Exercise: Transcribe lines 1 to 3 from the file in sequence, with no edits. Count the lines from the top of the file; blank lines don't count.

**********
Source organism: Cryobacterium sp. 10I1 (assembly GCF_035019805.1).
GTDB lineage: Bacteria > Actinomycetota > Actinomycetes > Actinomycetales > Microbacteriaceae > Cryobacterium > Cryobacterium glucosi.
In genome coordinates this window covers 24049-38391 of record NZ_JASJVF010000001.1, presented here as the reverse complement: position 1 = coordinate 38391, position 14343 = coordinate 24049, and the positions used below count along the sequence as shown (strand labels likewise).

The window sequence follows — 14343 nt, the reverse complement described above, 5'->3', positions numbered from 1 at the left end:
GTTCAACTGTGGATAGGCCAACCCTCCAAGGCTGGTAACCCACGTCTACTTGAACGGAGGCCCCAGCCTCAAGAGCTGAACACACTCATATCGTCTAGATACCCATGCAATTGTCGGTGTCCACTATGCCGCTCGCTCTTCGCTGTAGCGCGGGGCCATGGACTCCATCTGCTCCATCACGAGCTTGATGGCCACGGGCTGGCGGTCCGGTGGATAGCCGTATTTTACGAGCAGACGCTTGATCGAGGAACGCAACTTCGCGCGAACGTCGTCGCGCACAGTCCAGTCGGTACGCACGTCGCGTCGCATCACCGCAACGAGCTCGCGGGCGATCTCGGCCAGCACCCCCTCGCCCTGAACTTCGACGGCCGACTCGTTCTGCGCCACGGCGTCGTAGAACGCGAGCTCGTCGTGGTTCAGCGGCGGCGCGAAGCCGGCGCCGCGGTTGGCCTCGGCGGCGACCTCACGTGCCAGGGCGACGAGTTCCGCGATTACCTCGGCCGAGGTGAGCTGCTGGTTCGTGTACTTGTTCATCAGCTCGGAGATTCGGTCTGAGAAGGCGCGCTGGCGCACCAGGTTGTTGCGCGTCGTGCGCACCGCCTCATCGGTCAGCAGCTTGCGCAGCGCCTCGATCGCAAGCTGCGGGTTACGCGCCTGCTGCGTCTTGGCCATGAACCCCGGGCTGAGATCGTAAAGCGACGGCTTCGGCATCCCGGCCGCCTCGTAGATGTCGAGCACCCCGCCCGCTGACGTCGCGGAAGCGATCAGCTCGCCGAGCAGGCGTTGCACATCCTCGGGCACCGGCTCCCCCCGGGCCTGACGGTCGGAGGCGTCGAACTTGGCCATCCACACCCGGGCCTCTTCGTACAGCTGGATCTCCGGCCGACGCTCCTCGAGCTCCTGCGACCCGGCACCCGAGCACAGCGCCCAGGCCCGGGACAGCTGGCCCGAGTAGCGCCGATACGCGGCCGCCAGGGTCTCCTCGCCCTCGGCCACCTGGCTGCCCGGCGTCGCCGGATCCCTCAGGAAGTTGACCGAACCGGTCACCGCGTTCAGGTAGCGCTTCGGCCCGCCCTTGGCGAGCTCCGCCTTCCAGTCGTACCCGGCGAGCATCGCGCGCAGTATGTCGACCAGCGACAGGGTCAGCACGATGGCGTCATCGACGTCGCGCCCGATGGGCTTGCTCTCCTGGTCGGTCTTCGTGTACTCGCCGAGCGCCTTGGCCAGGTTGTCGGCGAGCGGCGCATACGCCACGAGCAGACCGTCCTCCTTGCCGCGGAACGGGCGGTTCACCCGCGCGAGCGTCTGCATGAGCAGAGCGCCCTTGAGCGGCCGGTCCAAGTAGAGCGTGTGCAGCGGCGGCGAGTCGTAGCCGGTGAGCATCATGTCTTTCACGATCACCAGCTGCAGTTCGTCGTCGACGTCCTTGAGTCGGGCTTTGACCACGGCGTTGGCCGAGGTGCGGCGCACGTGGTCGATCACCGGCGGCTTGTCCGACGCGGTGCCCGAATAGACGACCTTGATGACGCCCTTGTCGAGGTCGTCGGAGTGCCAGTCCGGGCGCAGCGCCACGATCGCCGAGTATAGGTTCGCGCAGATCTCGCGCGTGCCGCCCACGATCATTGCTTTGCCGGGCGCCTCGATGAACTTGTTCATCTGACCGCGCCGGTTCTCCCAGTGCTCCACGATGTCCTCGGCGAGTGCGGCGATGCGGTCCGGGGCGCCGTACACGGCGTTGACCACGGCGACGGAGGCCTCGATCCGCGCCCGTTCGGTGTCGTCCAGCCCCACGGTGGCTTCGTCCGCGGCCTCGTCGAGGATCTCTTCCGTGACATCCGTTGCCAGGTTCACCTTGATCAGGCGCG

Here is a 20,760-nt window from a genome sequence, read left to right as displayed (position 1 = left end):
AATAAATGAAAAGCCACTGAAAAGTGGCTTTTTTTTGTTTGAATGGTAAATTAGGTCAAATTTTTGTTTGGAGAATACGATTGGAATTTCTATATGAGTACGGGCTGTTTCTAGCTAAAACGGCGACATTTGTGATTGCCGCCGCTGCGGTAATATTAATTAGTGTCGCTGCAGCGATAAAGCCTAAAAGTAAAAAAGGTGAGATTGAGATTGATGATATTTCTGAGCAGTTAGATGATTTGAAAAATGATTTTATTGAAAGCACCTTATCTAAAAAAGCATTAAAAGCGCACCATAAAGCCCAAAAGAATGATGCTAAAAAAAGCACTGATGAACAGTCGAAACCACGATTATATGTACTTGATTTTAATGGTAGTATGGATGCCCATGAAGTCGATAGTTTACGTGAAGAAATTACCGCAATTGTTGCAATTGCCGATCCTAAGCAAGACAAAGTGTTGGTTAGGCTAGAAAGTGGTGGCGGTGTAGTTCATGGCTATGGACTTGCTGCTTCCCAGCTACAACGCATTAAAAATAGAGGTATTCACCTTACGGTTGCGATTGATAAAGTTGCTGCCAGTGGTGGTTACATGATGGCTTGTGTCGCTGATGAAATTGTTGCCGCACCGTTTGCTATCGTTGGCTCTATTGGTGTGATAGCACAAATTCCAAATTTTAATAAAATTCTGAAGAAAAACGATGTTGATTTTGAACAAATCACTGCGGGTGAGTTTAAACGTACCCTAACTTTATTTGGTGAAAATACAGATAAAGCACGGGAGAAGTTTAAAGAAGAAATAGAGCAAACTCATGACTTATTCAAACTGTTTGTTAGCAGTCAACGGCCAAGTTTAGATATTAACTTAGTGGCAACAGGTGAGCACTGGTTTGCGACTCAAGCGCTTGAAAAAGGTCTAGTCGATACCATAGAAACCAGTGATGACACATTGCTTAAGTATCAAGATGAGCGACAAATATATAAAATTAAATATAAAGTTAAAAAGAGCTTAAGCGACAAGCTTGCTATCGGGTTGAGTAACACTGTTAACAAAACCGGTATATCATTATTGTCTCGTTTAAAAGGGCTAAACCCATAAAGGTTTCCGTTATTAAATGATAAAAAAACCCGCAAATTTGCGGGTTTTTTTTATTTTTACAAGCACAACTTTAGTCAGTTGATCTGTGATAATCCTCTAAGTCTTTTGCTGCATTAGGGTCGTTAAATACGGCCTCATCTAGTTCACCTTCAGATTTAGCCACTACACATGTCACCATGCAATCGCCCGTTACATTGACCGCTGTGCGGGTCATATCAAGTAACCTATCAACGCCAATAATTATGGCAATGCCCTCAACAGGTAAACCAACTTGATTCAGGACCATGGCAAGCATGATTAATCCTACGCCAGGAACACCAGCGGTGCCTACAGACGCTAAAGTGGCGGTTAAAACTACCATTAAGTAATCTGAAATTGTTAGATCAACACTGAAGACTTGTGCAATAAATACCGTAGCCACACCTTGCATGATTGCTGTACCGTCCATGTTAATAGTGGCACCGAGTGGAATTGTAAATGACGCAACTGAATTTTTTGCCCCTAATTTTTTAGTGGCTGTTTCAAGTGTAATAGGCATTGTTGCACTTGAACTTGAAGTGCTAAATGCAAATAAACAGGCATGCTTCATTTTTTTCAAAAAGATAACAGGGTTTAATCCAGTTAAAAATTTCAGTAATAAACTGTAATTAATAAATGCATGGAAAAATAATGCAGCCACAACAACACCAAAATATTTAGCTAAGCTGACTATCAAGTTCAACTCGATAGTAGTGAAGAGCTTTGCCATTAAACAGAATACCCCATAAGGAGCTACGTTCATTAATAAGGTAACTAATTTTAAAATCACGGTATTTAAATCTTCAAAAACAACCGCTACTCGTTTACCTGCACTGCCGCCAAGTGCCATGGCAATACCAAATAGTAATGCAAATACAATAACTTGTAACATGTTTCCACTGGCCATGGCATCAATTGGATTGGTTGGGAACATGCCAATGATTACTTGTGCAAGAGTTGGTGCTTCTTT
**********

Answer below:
Source organism: Cryobacterium sp. 10I1 (assembly GCF_035019805.1).
GTDB lineage: Bacteria > Actinomycetota > Actinomycetes > Actinomycetales > Microbacteriaceae > Cryobacterium > Cryobacterium glucosi.
In genome coordinates this window covers 24049-38391 of record NZ_JASJVF010000001.1, presented here as the reverse complement: position 1 = coordinate 38391, position 14343 = coordinate 24049, and the positions used below count along the sequence as shown (strand labels likewise).